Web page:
India, U.S. engage in cynical nuclear bargain

India, U.S. engage in cynical nuclear bargain
By Amitabh Pal

February 28, 2006

President Bush is busy stamping his seal of approval on a cynical nuclear bargain between India and the United States. One of the major purposes of his India visit is to put the final touches on a nuclear agreement that the two sides reached last summer, an agreement that does neither country any credit.

Last July, the United States pledged to sell nuclear material to India and implicitly recognized its nuclear weapons program. In return, India vowed to open up the civilian component of ts program to international inspection.

The deal may still fall through because of opposition in both countries, albeit for mostly the wrong reasons. Rightwing elements in India have deemed the agreement a sellout of the country’s sovereignty, while members of the U.S. Congress are concerned about giving India a free ride on nuclear weapons, oblivious to U.S. hypocrisy on the issue.

But there are other, good reasons for being opposed to the deal.

Independent India in its early decades had been an ardent proponent of nuclear disarmament, even if it quietly kept the option open for the development of an indigenous nuclear program. Then in 1974 it detonated a bomb in what the Indian government termed a “peaceful nuclear explosion.” For more than two decades, it kept up a façade, at least, of not brandishing nuclear weapons. In fact, as late as 1996 it was in support of a World Court judgment that “the threat or use of nuclear weapons would generally be contrary to the rules of international law.”

All this changed in 1998. Largely driven by a distorted definition of nationhood and self-respect, the governing Bharatiya Janata Party detonated a series of explosions that made India a declared nuclear power. Then-Indian Prime Minister Atal Bihari Vajpayee said nuclear bombs are “India’s due, the right of one-sixth of humankind.” Pakistan quickly followed suit, and the two countries came close to a nuclear confrontation a number of times in the next few years. (See my Progressive Media Project op-ed on the tests and their aftermath.)

Now that India has joined the rogue’s gallery, it has, of course, dropped all references to “nuclear apartheid”—the notion enshrined in the Nuclear NonProliferation Treaty that some nations have the right to have nuclear weapons while others do not. Last October, India abandoned even its feeblest commitment to a nuclear-free world, with Indian Foreign Secretary Shyam Saran indicating that India was now “part of” the nuclear establishment. In other words, nuclear apartheid was fine as long as India was part of the privileged few.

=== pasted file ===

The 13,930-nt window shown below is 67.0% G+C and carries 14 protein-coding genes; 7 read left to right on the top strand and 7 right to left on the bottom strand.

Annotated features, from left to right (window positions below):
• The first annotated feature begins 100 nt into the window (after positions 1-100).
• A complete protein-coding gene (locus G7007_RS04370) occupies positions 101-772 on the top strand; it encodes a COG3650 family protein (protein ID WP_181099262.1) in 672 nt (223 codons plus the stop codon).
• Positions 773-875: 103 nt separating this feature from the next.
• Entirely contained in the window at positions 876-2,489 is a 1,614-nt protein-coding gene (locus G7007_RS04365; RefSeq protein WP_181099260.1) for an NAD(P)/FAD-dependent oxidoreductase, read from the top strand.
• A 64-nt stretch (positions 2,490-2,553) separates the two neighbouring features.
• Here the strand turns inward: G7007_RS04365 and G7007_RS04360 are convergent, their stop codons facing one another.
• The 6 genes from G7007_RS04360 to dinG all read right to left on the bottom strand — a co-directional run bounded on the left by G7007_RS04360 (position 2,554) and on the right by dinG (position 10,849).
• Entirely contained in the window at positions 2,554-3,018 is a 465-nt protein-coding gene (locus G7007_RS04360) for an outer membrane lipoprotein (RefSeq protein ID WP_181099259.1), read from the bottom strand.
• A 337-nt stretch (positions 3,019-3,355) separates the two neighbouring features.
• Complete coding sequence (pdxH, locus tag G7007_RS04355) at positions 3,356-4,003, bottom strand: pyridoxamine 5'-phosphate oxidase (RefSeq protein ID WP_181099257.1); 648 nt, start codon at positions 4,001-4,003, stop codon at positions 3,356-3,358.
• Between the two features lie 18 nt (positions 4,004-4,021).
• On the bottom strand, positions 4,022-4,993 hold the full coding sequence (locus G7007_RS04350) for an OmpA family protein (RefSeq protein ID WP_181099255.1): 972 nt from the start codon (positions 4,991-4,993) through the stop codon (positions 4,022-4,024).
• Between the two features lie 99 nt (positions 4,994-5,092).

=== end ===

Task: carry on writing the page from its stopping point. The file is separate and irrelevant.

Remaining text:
Washington’s eagerness for the deal is also hard to understand—until you look at the corporate interests and at the double standards that prevail. As is true of so much of the Bush Administration's policies, the decision to open up to India will benefit huge multinationals based in the United States. "General Electric, the largest U.S. investor in India, ... would stand to profit from a newly opened nuclear market," The Wall Street Journal reported on February 7.

On strategic policy, the Administration has instituted a global hierarchy of countries with nuclear weapons, based on their usefulness to the United States. So, India and Israel—with its undeclared nuclear arsenal—are the favored two, and have been accepted into the select nuclear club (the “good guys”). Pakistan’s nuclear program is regarded with some suspicion, in part due to A. Q. Khan’s proliferation network, but even Pakistan is still tolerated. And then there are countries such as Iran and North Korea, whose nuclear weapons programs are deemed beyond the pale (“the “bad guys”). This lends an added layer of hypocrisy to the Bush Administration’s insistence that Iran get rid of its nuclear weapons, and complicates international efforts to dissuade Iran from going the nuclear route.

The United States and India are abandoning their principles for expedient geostrategic reasons. India wants to be taken seriously on the world stage and get U.S. support for a permanent seat on the U.N. Security Council; the United States wants to tap India’s growing market and use it as a bulwark against China.

But at what price their Faustian bargain?